readings from the east

bookworm things

Growing up, I was definitely slightly biased AGAINST local authors. Considering the focus given to Western authors even by our teachers, this was not so much of a surprise. Even now I have a tendency to pick up novels written by Western authors, though I am a lot more critical about the representation in them.

Which is why I love the fact that Roshani Chokshi’s The Star Touched Queen is doing so well with readers and bloggers, and why I love how much people recommend Jenny Han’s books. I haven’t read either author (yet!) but they are both on my TBR and as soon as I am able, I’ll be reading their books.

But even then, both these authors grew up in the West. Unlike me. I find myself still having a hard time finding popular books by Eastern authors, and I cannot help but wonder just why that is.

open book

Books by Eastern authors tend to only be available in the East, which is a high shame. Now that I am aware of this discrepancy, I am trying to make a larger effort to support these authors. A friend recently picked up a copy of Wayne Ree’s Tales From A Tiny Room for me, a slim book of short stories that I devoured in no time. When books like that exist, why do I still hold an inability to actively search them down? Why do I still instinctively go to the big publisher names instead of supporting the Eastern authors?

It is definitely something I am trying to change. A couple of years ago, I got my hands on a couple of books by a popular Indian author Anuja Chauhan during a trip to India. The bookstore owner told me just how popular she was with the Indian public – but I had never heard of her until that very day. When I finished The Zoya Factor, I wondered just why that was. Yes, her books are based in India, and yes, they are highly influenced by the Indian lifestyle, but there is still something relatable there that I am sure could translate over continents.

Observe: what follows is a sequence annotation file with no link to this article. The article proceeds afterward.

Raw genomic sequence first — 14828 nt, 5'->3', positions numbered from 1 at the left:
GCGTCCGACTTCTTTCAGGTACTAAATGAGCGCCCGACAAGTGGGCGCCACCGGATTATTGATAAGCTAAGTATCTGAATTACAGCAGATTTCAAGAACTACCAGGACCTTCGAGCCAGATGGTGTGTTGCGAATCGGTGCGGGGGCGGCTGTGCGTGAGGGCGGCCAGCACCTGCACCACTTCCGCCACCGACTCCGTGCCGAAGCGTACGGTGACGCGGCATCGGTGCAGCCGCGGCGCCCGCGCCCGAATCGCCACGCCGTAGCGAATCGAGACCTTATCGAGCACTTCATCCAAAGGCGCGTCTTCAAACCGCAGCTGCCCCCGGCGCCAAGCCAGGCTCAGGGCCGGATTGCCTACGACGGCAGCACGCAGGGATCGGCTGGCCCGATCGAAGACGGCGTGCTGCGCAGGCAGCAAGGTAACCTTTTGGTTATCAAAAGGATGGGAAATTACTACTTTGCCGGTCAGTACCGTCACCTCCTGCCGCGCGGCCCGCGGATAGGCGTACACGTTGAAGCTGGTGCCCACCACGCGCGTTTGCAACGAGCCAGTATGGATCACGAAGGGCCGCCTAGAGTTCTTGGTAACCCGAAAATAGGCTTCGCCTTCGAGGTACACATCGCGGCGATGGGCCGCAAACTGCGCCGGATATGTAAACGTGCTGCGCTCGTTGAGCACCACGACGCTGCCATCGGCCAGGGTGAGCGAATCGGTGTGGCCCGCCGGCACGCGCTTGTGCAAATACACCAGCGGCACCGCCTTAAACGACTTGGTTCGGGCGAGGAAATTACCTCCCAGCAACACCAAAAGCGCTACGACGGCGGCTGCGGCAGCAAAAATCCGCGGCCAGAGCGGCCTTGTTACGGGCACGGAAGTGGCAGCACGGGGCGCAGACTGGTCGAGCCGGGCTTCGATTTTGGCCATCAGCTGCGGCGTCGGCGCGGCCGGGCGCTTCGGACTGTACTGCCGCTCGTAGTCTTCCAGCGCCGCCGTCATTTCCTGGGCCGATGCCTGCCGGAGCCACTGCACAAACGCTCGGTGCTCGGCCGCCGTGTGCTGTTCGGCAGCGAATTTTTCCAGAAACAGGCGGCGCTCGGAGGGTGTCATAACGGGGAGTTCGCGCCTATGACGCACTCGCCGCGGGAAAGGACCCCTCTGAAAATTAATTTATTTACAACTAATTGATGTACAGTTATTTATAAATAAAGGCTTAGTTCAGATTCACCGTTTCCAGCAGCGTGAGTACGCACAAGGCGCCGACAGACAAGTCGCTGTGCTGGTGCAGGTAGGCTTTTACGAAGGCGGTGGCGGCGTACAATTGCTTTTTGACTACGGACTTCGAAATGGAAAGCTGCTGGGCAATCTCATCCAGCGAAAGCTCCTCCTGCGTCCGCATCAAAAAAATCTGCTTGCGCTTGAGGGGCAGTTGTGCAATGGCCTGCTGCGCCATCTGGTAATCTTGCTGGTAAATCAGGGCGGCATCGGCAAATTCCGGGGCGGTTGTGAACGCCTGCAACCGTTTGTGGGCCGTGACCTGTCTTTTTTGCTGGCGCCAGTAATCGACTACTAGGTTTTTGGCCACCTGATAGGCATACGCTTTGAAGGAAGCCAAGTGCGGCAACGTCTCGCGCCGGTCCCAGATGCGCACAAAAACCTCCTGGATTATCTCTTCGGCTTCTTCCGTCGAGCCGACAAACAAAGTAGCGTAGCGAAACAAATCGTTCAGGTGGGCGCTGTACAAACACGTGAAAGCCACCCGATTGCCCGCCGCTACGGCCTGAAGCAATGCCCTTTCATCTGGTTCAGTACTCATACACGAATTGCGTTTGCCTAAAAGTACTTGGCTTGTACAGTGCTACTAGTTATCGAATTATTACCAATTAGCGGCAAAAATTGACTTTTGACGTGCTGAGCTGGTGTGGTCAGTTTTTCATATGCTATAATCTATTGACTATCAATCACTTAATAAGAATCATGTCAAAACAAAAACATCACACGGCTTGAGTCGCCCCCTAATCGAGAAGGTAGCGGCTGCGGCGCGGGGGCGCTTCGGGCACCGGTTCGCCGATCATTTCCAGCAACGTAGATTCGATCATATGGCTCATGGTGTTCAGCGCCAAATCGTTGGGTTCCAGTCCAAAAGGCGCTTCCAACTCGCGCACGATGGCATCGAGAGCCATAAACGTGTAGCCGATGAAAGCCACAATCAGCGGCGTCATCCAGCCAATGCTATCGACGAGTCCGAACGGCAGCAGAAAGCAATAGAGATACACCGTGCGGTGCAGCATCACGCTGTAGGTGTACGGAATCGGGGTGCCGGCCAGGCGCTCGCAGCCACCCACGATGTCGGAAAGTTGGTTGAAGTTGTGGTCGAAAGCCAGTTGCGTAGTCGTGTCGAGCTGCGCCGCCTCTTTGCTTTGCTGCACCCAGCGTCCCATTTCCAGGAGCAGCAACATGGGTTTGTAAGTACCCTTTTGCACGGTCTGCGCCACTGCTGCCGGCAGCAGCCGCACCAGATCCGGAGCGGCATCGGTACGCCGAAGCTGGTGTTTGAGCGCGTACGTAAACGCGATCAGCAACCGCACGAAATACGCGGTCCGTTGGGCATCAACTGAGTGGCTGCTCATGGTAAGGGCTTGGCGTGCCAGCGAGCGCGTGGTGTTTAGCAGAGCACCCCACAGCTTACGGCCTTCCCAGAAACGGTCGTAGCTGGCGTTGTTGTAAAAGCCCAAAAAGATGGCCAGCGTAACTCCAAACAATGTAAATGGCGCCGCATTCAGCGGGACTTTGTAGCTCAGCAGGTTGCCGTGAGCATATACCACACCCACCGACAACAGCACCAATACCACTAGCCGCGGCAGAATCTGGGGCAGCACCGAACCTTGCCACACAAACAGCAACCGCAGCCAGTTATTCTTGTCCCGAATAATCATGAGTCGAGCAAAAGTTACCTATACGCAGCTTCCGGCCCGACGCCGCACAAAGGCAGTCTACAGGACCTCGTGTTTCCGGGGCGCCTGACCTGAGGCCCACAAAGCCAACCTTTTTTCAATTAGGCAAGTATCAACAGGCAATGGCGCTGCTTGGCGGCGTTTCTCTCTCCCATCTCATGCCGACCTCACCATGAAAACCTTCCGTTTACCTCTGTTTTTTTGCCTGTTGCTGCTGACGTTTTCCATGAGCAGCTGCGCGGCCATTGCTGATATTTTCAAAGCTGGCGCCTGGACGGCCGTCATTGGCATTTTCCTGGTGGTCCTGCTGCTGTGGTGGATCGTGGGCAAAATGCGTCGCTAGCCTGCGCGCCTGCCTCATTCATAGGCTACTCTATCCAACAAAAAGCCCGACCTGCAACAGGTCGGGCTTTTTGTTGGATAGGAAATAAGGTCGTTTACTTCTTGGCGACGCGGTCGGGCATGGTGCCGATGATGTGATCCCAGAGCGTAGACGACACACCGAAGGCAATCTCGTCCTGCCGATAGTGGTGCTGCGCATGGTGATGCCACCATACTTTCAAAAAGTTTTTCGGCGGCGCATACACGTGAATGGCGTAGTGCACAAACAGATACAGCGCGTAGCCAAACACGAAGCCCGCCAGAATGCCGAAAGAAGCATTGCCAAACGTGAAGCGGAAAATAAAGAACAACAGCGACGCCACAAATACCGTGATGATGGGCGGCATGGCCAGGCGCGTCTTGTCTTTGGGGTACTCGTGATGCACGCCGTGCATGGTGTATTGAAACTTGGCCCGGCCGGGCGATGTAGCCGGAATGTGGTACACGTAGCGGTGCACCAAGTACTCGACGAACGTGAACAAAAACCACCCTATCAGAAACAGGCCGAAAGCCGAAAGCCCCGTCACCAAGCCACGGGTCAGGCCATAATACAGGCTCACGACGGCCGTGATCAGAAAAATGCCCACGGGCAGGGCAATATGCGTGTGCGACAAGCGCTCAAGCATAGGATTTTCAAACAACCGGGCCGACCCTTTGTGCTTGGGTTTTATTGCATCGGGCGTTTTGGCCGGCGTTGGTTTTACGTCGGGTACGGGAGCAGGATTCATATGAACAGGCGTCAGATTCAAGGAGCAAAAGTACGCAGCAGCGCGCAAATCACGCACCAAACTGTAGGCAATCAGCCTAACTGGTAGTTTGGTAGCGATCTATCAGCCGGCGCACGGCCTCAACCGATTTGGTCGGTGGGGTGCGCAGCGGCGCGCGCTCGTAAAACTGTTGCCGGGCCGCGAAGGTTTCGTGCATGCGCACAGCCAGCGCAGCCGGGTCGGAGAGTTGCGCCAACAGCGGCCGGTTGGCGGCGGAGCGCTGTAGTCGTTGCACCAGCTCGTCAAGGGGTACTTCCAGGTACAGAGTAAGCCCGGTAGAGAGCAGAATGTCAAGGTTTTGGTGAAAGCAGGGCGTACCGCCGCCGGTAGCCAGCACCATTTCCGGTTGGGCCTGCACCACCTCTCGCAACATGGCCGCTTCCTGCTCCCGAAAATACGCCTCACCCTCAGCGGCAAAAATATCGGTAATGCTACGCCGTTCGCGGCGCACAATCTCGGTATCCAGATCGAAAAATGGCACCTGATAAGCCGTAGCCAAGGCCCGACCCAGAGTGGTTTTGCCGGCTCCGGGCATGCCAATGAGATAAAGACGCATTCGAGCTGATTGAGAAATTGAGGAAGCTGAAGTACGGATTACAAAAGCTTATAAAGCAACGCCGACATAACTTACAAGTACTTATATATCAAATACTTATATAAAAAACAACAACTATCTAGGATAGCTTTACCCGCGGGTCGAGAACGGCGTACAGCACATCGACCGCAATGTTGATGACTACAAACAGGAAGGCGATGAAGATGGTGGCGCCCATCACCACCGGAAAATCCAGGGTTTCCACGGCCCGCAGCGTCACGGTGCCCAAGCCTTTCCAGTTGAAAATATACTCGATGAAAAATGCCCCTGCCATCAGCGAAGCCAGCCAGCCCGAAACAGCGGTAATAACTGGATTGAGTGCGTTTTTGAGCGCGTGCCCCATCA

Then why is she still so relatively unknown?

anuja chauhan2

I have recently discovered RunHideSeek, a YA trilogy written by Gabby Tye, a Singaporean teenager, that sounds just up my alley, but have been unable to find the novels anywhere outside of Singapore. While it is a little disappointing, on the one hand I am thrilled that Eastern authors are embracing the various genres and giving their own spin to it. I am sure this has been going on for a while now, and I am just glad that I am finally paying attention to it.

There is a whole world of fiction that I have yet to explore, a whole world I have unknowingly been keeping myself from encountering. No more. These characters resemble me, resemble the way I grew up – and maybe by falling in love with them, I can spread the love to other readers.

anuja chauhan

I’m going to be honest – I’m not actually trying to start a movement, but hey, if I can inspire a few people to pick up some books they might not actually? I’m counting it as a win.

So, tell me, would you be willing to read books written by Eastern authors? Would you be willing to try something that may be new to you? Or alternatively, have you read any books by Eastern authors that you can suggest I pick up?

2016-04-12 11:46

Author: Ara

I’m Aradhna, a 25 year old who someday hopes to have published a novel, and who is currently losing herself in the worlds created by others. Recently graduated with a degree in Communications and currently completed a Masters course in Creative Writing (Screenwriting), this blog is a chronicle of all things to do with my Masters project, as well as other general geekiness. I get distracted and sidetracked easily.

2 thoughts on “readings from the east”

  1. It is always nice to read a mix of both. Glad you found some lovely reads. If Japan counts as East I recommend Murakami. All might not like his style of writing but give it a go and see if you do.

    1. Japan DEFINITELY counts as East, and I shall be looking out for him! See if I enjoy his style. Thanks for the recommendation! (:

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